My grandmother was defrauded by a pair of con artists pretending to be me. Who can I report this crime to?
January 20, 2011 11:27 PM Subscribe
My grandmother was just defrauded by a pair of con artists who, pretending to be me, told her that I was in a car accident in Canada and needed her to wire money. She's fine, but lost a few thousand dollars. She said that she doesn't mind losing the money (she's just happy I'm safe), and doesn't want to be bothered by the police. I respect that decision, but I'm concerned that if let off the hook, the con artists in question will be able to prey on others -- they are obviously targeting elderly people. Who can I report this fraud to?
(Additionally, and out of curiosity -- any thoughts on how they discovered my relationship with my grandmother?)
posted by tweebiscuit to Law & Government (18 answers total) 6 users marked this as a favorite
Details of the con: A man claiming to be me (I'm 27) called my grandmother and tearfully told her that I was involved in a car accident in Canada. He then gave the phone to a "lawyer", who asked her to wire money to help me. She's a sharp woman, but they were very convincing and pushed all the right buttons -- they said that they called her because she was "most likely to be home" (actually true, since my parents commute frequently between cities and aren't always easy to reach), and that she shouldn't tell my parents because I wanted to be the one to tell them. It wasn't until one of my cousins (who live near her) remembered that she had seen a Facebook post of mine that day that she realized it was a con.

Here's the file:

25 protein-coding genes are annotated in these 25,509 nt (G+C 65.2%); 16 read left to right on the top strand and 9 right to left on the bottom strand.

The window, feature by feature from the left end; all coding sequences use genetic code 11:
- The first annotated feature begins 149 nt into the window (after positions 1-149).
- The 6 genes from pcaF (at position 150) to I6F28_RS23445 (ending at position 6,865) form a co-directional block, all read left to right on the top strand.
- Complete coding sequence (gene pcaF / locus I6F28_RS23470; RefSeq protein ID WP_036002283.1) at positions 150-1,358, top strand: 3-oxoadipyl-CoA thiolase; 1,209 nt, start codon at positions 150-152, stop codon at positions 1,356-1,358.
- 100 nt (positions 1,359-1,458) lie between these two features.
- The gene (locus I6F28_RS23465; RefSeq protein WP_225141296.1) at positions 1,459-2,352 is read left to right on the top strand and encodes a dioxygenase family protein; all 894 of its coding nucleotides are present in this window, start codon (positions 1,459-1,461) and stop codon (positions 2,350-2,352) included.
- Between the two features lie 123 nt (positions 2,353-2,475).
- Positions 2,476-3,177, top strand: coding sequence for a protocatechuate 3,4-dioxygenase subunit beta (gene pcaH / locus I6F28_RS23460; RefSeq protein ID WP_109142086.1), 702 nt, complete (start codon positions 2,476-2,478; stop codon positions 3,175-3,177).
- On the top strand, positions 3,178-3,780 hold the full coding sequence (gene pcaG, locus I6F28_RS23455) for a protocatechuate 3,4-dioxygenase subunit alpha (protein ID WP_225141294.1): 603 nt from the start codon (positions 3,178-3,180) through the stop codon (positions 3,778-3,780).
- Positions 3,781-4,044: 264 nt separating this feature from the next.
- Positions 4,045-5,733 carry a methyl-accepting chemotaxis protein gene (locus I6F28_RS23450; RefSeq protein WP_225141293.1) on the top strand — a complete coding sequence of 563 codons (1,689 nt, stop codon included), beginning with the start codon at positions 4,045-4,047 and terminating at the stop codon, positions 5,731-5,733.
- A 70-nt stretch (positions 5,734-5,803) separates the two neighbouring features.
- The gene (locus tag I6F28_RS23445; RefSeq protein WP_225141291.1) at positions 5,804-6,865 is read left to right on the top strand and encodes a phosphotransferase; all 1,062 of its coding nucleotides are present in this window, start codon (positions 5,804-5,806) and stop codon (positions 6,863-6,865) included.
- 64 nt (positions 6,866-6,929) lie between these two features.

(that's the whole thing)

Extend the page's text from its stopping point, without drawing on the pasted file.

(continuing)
I'm curious ask to how they found enough information about me, her, and our relationship to pull off the con. Presumably they grabbed a database somewhere -- maybe something listed emergency contacts? She also remarked a number of times that "He sounded just
like you", and while the low fidelity of a phone call, the degradation of hearing as one ages, and the talking-through-tears certainly helped, I certainly have enough videos on the Internet
that they could have done a little homework and mimicked my voice -- and anyone who's good enough at social engineering to pull off this con certainly has a bit of acting ability. This strikes me as an interesting and unsettling unanticipated (for me, at any rate) side-effect of self-publishing on the internet -- the more information about you that exists and is easy to access, the easier you are to impersonate.